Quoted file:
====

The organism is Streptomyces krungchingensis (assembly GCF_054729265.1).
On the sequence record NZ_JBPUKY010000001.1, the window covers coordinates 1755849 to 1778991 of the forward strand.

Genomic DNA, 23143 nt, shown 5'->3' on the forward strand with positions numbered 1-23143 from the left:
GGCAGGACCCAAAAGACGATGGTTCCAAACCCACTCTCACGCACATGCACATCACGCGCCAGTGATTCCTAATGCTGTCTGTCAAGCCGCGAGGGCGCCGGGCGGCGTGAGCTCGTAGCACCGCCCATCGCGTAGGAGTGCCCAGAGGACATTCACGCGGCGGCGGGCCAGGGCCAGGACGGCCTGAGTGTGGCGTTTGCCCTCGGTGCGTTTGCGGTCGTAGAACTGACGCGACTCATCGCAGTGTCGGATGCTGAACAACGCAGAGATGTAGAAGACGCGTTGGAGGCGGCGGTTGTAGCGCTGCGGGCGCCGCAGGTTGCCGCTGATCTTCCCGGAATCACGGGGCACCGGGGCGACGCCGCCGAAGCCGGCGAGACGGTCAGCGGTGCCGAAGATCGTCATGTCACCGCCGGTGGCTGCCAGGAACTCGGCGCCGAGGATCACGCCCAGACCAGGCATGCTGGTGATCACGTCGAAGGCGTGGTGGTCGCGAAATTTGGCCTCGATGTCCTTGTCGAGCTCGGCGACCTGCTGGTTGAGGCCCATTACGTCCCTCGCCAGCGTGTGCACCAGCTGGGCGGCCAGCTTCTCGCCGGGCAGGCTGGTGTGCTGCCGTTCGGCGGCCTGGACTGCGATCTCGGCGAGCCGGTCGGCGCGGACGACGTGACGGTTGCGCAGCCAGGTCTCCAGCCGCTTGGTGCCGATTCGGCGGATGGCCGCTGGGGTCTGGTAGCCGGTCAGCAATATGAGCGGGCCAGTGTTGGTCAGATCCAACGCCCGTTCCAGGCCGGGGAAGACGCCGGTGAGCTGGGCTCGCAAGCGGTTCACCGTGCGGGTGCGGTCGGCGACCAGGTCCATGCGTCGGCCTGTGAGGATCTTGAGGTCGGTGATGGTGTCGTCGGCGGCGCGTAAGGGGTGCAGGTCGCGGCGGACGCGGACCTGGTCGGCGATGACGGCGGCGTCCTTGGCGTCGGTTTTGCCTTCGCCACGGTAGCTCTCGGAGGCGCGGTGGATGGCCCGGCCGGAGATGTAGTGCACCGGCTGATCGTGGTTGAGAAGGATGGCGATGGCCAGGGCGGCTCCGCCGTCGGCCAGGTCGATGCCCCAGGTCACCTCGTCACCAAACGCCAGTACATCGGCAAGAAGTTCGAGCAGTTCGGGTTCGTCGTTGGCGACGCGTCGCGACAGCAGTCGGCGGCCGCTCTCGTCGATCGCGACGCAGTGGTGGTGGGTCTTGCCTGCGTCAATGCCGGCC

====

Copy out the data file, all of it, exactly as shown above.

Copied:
The organism is Streptomyces krungchingensis (assembly GCF_054729265.1).
On the sequence record NZ_JBPUKY010000001.1, the window covers coordinates 1755849 to 1778991 of the forward strand.

Genomic DNA, 23143 nt, shown 5'->3' on the forward strand with positions numbered 1-23143 from the left:
GGCAGGACCCAAAAGACGATGGTTCCAAACCCACTCTCACGCACATGCACATCACGCGCCAGTGATTCCTAATGCTGTCTGTCAAGCCGCGAGGGCGCCGGGCGGCGTGAGCTCGTAGCACCGCCCATCGCGTAGGAGTGCCCAGAGGACATTCACGCGGCGGCGGGCCAGGGCCAGGACGGCCTGAGTGTGGCGTTTGCCCTCGGTGCGTTTGCGGTCGTAGAACTGACGCGACTCATCGCAGTGTCGGATGCTGAACAACGCAGAGATGTAGAAGACGCGTTGGAGGCGGCGGTTGTAGCGCTGCGGGCGCCGCAGGTTGCCGCTGATCTTCCCGGAATCACGGGGCACCGGGGCGACGCCGCCGAAGCCGGCGAGACGGTCAGCGGTGCCGAAGATCGTCATGTCACCGCCGGTGGCTGCCAGGAACTCGGCGCCGAGGATCACGCCCAGACCAGGCATGCTGGTGATCACGTCGAAGGCGTGGTGGTCGCGAAATTTGGCCTCGATGTCCTTGTCGAGCTCGGCGACCTGCTGGTTGAGGCCCATTACGTCCCTCGCCAGCGTGTGCACCAGCTGGGCGGCCAGCTTCTCGCCGGGCAGGCTGGTGTGCTGCCGTTCGGCGGCCTGGACTGCGATCTCGGCGAGCCGGTCGGCGCGGACGACGTGACGGTTGCGCAGCCAGGTCTCCAGCCGCTTGGTGCCGATTCGGCGGATGGCCGCTGGGGTCTGGTAGCCGGTCAGCAATATGAGCGGGCCAGTGTTGGTCAGATCCAACGCCCGTTCCAGGCCGGGGAAGACGCCGGTGAGCTGGGCTCGCAAGCGGTTCACCGTGCGGGTGCGGTCGGCGACCAGGTCCATGCGTCGGCCTGTGAGGATCTTGAGGTCGGTGATGGTGTCGTCGGCGGCGCGTAAGGGGTGCAGGTCGCGGCGGACGCGGACCTGGTCGGCGATGACGGCGGCGTCCTTGGCGTCGGTTTTGCCTTCGCCACGGTAGCTCTCGGAGGCGCGGTGGATGGCCCGGCCGGAGATGTAGTGCACCGGCTGATCGTGGTTGAGAAGGATGGCGATGGCCAGGGCGGCTCCGCCGTCGGCCAGGTCGATGCCCCAGGTCACCTCGTCACCAAACGCCAGTACATCGGCAAGAAGTTCGAGCAGTTCGGGTTCGTCGTTGGCGACGCGTCGCGACAGCAGTCGGCGGCCGCTCTCGTCGATCGCGACGCAGTGGTGGTGGGTCTTGCCTGCGTCAATGCCGGCC